Creating a Counter App with useReducer

In this lesson, we create a tiny counter app with useReducer instead of useState, as in the previous lesson.

Why useReducer #

The useState hook is fine for most cases. The useReducer hook is a variant of useState which allows updating logic separately; it is also known as a reducer.

While it’s a preference whether or not you choose to use the reducer, it’s still good to learn the difference.

The code #

import React, { createContext, useContext, useReducer } from 'react';

We import useReducer instead of useState.

const initialState = {
  count1: 0,
  count2: 0,

This is the same as the previous example. Note: If we add count3, we’d want to add it in the initialState too, although this is not necessary.

const reducer = (state, action) => {
  switch (action.type) {
    case 'INCREMENT':
      return {
        []: state[] + 1,
    case 'DECREMENT':
      return {
        []: state[] - 1,
      return state;

This defines state updating logic. This pattern is popular in Redux.

Note that using for the state property might not be a recommended pattern. It would be better to be more specific in reducers.

const useValue = () => useReducer(reducer, initialState);

This is a handy custom hook that we can use in the provider below.

const Context = createContext(null);

const useGlobalState = () => {
  const value = useContext(Context);
  if (value === null) throw new Error('Please add GlobalStateProvider');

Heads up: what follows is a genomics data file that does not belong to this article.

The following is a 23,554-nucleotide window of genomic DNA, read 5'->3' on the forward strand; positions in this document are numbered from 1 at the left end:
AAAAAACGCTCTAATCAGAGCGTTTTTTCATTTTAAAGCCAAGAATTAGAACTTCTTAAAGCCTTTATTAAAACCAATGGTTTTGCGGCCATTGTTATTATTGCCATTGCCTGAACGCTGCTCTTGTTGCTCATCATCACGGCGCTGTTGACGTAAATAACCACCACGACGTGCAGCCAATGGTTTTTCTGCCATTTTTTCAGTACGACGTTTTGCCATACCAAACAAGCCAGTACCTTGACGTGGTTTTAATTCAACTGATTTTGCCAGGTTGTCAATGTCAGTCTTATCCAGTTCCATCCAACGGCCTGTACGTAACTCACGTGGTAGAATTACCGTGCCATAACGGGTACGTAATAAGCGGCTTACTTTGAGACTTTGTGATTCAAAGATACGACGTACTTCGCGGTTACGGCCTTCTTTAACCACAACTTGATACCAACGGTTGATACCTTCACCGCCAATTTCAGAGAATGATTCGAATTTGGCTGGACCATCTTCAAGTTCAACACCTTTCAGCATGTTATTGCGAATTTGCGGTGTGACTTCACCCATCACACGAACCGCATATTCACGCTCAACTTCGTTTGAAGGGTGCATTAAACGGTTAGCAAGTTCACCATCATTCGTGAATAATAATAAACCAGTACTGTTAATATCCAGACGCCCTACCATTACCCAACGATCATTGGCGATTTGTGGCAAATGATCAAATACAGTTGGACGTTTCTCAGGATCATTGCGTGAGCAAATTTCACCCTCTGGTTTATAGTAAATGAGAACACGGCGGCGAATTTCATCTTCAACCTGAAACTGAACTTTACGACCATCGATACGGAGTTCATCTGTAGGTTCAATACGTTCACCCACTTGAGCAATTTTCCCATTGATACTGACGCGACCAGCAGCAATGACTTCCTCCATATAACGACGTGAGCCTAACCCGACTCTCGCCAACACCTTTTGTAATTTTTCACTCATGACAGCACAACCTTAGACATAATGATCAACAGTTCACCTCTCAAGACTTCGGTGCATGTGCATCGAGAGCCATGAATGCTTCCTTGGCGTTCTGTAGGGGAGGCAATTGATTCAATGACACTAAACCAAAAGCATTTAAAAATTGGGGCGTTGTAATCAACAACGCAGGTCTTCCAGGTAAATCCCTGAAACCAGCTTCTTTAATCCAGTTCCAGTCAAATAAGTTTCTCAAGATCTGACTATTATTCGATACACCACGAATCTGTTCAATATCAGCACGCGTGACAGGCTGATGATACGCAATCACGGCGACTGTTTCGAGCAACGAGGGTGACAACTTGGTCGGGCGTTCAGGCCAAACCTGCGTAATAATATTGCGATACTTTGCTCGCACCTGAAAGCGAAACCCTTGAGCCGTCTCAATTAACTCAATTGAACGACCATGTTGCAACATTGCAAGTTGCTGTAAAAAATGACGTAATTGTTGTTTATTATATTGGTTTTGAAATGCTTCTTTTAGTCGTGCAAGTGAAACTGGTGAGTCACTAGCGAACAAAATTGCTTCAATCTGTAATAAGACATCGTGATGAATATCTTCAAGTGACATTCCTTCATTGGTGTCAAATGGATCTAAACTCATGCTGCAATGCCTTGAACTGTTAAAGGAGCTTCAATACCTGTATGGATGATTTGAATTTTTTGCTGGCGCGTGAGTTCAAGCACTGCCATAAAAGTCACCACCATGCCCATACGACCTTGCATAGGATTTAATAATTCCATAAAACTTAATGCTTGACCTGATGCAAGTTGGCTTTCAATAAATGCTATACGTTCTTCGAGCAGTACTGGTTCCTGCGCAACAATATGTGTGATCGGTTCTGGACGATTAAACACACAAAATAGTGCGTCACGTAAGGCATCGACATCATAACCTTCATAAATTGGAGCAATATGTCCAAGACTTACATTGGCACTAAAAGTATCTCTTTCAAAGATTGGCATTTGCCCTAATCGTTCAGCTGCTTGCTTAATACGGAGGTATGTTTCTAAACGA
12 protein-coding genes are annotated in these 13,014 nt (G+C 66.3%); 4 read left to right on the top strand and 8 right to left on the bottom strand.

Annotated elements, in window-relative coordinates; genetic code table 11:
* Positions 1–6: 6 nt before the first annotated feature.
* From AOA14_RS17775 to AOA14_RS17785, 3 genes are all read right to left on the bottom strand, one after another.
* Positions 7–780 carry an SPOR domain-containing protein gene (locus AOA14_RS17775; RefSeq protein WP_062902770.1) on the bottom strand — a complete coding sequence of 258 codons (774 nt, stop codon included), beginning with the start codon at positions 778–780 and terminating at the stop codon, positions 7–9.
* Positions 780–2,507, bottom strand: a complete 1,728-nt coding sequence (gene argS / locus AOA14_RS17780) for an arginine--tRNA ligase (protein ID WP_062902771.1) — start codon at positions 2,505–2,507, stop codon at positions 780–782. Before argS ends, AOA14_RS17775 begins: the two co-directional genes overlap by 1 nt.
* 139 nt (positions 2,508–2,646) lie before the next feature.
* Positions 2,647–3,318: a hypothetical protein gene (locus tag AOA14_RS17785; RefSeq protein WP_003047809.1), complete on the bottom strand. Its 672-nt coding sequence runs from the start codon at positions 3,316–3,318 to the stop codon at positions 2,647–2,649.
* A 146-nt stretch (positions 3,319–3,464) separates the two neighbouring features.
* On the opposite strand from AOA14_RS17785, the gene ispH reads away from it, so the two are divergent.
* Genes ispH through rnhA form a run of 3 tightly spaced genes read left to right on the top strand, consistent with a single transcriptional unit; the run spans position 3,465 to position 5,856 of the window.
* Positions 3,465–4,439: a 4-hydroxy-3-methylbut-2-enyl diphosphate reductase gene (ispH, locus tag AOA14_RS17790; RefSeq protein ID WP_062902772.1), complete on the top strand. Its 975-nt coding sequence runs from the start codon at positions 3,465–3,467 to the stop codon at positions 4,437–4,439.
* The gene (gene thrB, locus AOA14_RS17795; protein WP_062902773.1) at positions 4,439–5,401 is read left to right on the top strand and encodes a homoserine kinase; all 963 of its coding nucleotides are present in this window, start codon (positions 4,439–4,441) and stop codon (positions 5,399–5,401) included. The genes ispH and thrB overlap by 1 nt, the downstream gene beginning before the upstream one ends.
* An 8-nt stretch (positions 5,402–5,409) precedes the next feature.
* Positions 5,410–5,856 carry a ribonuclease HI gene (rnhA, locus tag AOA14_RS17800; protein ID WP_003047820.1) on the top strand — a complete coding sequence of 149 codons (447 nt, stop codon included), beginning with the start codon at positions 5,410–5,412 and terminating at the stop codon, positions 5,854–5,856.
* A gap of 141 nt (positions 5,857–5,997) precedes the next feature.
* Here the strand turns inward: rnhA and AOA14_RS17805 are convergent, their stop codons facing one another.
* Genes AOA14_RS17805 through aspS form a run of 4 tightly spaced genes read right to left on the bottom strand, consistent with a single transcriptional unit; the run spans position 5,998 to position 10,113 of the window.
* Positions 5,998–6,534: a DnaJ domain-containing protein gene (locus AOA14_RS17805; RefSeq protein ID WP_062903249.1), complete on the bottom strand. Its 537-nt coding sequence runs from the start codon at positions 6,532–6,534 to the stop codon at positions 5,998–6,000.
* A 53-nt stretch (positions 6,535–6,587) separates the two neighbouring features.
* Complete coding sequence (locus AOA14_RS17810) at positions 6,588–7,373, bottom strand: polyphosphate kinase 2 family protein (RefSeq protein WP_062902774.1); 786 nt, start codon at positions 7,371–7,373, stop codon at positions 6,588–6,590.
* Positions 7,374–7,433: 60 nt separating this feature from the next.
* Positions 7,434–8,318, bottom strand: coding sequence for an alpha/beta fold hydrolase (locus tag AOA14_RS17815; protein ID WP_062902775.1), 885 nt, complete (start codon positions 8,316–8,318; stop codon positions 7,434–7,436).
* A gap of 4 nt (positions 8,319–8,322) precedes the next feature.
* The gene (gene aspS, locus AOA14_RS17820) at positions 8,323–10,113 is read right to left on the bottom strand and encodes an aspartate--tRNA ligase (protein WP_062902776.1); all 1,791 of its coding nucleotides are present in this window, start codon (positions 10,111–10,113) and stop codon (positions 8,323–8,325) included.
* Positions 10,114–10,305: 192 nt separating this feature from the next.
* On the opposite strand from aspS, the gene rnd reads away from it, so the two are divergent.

return value;

const GlobalStateProvider = ({ children }) => (
  <Context.Provider value={useValue()}>{children}</Context.Provider>

The code above is the same as in the previous lesson.

const Counter = ({ name }) => {
  const [state, dispatch] = useGlobalState();
  return (
      <button onClick={() => dispatch({ type: 'INCREMENT', name })}>+1</button>
      <button onClick={() => dispatch({ type: 'DECREMENT', name })}>-1</button>

In this component, we use dispatch instead of setState.

const App = () => (
    <Counter name="count1" />
    <Counter name="count1" />
    <Counter name="count2" />
    <Counter name="count2" />

export default App;

The code for the app component is the same as in the previous lesson.

The working example #

Check out the app below.

import React from 'react';

import ReactDOM from 'react-dom';
import App from './app.js';

  <App />, 

Exercise #

How would you add a double button “x2”?

Notes for Redux users #

If you are familiar with Redux, you might wonder why we aren’t using action creators. In this lesson, we prefer simpler dispatch. Even in practical apps, we wouldn’t need action creators if we had a type system like TypeScript.

Next #

In the next chapter, we will introduce React Tracked and learn about render optimization.